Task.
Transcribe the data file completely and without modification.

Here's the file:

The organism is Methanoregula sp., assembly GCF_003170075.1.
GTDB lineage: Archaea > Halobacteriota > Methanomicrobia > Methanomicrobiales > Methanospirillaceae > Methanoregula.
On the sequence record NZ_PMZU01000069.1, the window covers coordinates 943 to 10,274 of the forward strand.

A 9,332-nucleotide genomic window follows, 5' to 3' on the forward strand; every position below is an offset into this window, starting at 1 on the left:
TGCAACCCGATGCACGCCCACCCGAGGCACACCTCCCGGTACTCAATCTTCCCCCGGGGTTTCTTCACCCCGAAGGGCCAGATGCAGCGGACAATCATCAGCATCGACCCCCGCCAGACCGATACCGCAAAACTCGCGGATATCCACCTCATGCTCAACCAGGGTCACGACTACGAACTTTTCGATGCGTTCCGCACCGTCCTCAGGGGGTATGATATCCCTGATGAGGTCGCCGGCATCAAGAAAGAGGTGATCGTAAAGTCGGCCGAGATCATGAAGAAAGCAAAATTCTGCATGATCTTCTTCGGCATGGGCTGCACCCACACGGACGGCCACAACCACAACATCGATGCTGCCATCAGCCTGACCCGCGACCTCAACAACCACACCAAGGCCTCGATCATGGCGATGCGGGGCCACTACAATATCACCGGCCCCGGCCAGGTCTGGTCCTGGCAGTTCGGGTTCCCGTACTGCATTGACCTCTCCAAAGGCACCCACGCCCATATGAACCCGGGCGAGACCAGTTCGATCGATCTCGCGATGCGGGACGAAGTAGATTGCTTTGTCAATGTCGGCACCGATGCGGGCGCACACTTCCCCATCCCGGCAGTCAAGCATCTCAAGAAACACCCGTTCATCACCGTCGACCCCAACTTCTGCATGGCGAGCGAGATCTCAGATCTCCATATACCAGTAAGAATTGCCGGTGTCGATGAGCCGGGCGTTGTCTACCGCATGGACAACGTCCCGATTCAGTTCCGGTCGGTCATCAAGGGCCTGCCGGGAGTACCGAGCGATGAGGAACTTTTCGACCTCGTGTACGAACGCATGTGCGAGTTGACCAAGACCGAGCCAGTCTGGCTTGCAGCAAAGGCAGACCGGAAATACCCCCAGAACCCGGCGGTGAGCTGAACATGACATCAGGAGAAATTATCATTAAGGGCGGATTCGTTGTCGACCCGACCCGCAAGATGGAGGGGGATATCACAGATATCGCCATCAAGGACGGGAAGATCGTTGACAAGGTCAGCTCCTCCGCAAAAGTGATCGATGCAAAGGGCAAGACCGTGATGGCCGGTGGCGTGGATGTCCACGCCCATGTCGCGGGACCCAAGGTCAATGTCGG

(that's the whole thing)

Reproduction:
The organism is Methanoregula sp., assembly GCF_003170075.1.
GTDB lineage: Archaea > Halobacteriota > Methanomicrobia > Methanomicrobiales > Methanospirillaceae > Methanoregula.
On the sequence record NZ_PMZU01000069.1, the window covers coordinates 943 to 10,274 of the forward strand.

A 9,332-nucleotide genomic window follows, 5' to 3' on the forward strand; every position below is an offset into this window, starting at 1 on the left:
TGCAACCCGATGCACGCCCACCCGAGGCACACCTCCCGGTACTCAATCTTCCCCCGGGGTTTCTTCACCCCGAAGGGCCAGATGCAGCGGACAATCATCAGCATCGACCCCCGCCAGACCGATACCGCAAAACTCGCGGATATCCACCTCATGCTCAACCAGGGTCACGACTACGAACTTTTCGATGCGTTCCGCACCGTCCTCAGGGGGTATGATATCCCTGATGAGGTCGCCGGCATCAAGAAAGAGGTGATCGTAAAGTCGGCCGAGATCATGAAGAAAGCAAAATTCTGCATGATCTTCTTCGGCATGGGCTGCACCCACACGGACGGCCACAACCACAACATCGATGCTGCCATCAGCCTGACCCGCGACCTCAACAACCACACCAAGGCCTCGATCATGGCGATGCGGGGCCACTACAATATCACCGGCCCCGGCCAGGTCTGGTCCTGGCAGTTCGGGTTCCCGTACTGCATTGACCTCTCCAAAGGCACCCACGCCCATATGAACCCGGGCGAGACCAGTTCGATCGATCTCGCGATGCGGGACGAAGTAGATTGCTTTGTCAATGTCGGCACCGATGCGGGCGCACACTTCCCCATCCCGGCAGTCAAGCATCTCAAGAAACACCCGTTCATCACCGTCGACCCCAACTTCTGCATGGCGAGCGAGATCTCAGATCTCCATATACCAGTAAGAATTGCCGGTGTCGATGAGCCGGGCGTTGTCTACCGCATGGACAACGTCCCGATTCAGTTCCGGTCGGTCATCAAGGGCCTGCCGGGAGTACCGAGCGATGAGGAACTTTTCGACCTCGTGTACGAACGCATGTGCGAGTTGACCAAGACCGAGCCAGTCTGGCTTGCAGCAAAGGCAGACCGGAAATACCCCCAGAACCCGGCGGTGAGCTGAACATGACATCAGGAGAAATTATCATTAAGGGCGGATTCGTTGTCGACCCGACCCGCAAGATGGAGGGGGATATCACAGATATCGCCATCAAGGACGGGAAGATCGTTGACAAGGTCAGCTCCTCCGCAAAAGTGATCGATGCAAAGGGCAAGACCGTGATGGCCGGTGGCGTGGATGTCCACGCCCATGTCGCGGGACCCAAGGTCAATGTCGG